- GUI: added menu for runtime drag-and-drop option change.

- GUI: cleanup shared-clipboard menu on visual-mode change.

- GUI: make sure VM receives keyboard focus on entering fullscreen-mode on Win host (bug #11051).

- GUI: disable proxy authentication for security reasons.

- 3D Support: DrawIndexedPrimitiveUP implementation fixes for the Windows WDDM video driver (bug #10929).

- Storage: fixed a release assertion in the AHCI emulation when requests where canceled with asynchronous I/O disabled.

- Storage: fixed a hang during VM reset under certain circumstances (bug #10898).

- NAT: fixed a crash under rare circumstances (Windows hosts only; bug #10128).

- NAT: automatically use the host resolver if the host name server is set to some unusual loopback value (bug #10864).

- E1000: fixed a VirtualBox crash during intensive network transfers (4.2 regression; bugs #10936, #10969, #10980).

- ICH9: fixed PCI bridge initialization.

- USB mouse: ensure that the last mouse event doesn’t get lost if no URBs are available.

- BIOS: certain legacy guests (e.g. Windows 95) didn’t find the boot device after a warm reboot.

- BIOS: don’t trash the palette in text modes when setting the border color.

- EFI: fixed OS X guest autoboot (4.2 regression).

- VBoxManage: fixed output of showvminfo –machinereadable (bug #10973).

- VBoxManage: fixed parsing of storageattach –discard (bug #11023).

- VBoxManage: fixed wrong output of the HPET setting in showvminfo (bug #11065).

- VBoxManage: fixed closing the guest session after executing a guest process via guest control.

- VBoxShell: adaptions to interface name changes.

- Guest Additions device: fixed a Guest Additions hang when a machine was reset after a crash.

- Linux hosts / guests: Linux 3.7-rc1 fixes.

- Linux Additions: support X.Org Server 1.13.

- Linux Additions: fixed a hang when the X server was restarted with old guest kernels.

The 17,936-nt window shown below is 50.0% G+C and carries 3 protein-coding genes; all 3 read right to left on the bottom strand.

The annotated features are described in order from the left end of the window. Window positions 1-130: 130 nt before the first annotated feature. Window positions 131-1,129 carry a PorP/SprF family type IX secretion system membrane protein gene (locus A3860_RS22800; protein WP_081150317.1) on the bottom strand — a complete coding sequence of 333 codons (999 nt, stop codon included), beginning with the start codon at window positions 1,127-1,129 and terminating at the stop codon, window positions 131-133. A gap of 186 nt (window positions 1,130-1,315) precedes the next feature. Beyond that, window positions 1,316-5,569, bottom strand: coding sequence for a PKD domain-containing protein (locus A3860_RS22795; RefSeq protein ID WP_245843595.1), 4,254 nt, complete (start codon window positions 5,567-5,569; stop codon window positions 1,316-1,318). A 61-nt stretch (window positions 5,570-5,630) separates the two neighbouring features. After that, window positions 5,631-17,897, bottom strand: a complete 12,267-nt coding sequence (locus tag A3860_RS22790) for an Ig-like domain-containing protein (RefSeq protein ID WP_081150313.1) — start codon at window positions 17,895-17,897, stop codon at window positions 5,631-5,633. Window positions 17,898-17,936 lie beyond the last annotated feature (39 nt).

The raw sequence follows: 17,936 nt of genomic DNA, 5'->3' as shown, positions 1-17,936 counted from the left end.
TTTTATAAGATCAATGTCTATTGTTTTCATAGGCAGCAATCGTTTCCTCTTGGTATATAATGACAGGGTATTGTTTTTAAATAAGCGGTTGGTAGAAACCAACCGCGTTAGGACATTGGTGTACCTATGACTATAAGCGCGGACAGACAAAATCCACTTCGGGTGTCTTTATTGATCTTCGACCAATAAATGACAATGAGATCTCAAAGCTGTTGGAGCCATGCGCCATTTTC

- Linux Additions: fixed a VBoxService crash during CPU hot remove (bug fixed in … (new)”>#10964).

- Windows Additions: fixed automatic screen resize issue for NT4 guests.

- OS/2 Additions: fixed shutdown hang.

- OS/2 Additions: fixed mouse driver panic.

- Solaris hosts: fixed autostart service going into maintenance mode after all VMs started.

- Solaris hosts: fixed linking the host driver with the dtrace module.

VirtualBox 4.2.2 is available for free and requires an Intel-based Mac running Mac OS X 10.6 or later and an Intel-based Mac to install and run.

If you’ve tried the new version and have any feedback, please let us know.

Apple begins shipping Lightning adapter orders

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Date: Monday, October 8th, 2012, 08:05
Category: Hardware, iPhone, News

With any luck, that Lightning adapter you ordered should be arriving soon.

Per MacRumors, Apple on Monday sent out emails notifying a number of Australian customers that their Lightning to 30-pin Adapter orders had shipped, with an expected arrival date coming almost four weeks after sales of the iPhone 5 went live in September.

At least one buyer of Apple’s new adapter, which is currently only compatible with the iPhone 5, told MacRumors that his shipment is due for delivery on Oct. 9, more than three weeks after the handset went up for preorder in mid-September.

According to Apple, the move away from the legacy 30-pin plug to the 80 percent-smaller proprietary Lightning connector was required to build devices as slim and compact as the iPhone 5 and products from the next-generation iPod line. To help ease the transition to the new format, which effectively renders nearly a decade’s worth of “Made for iDevice” accessories obsolete, Apple is offering the US$29 Lightning to 30-pin Adapter along with a US$39 cabled version.

The reversible Lightning port dynamically assigns pins and uses only those signals required by a connected accessory, such as audio or USB data for a dock. The advanced protocol also carries authentication hardware, making it difficult for third-party manufacturers to build accessories without paying royalties to Apple.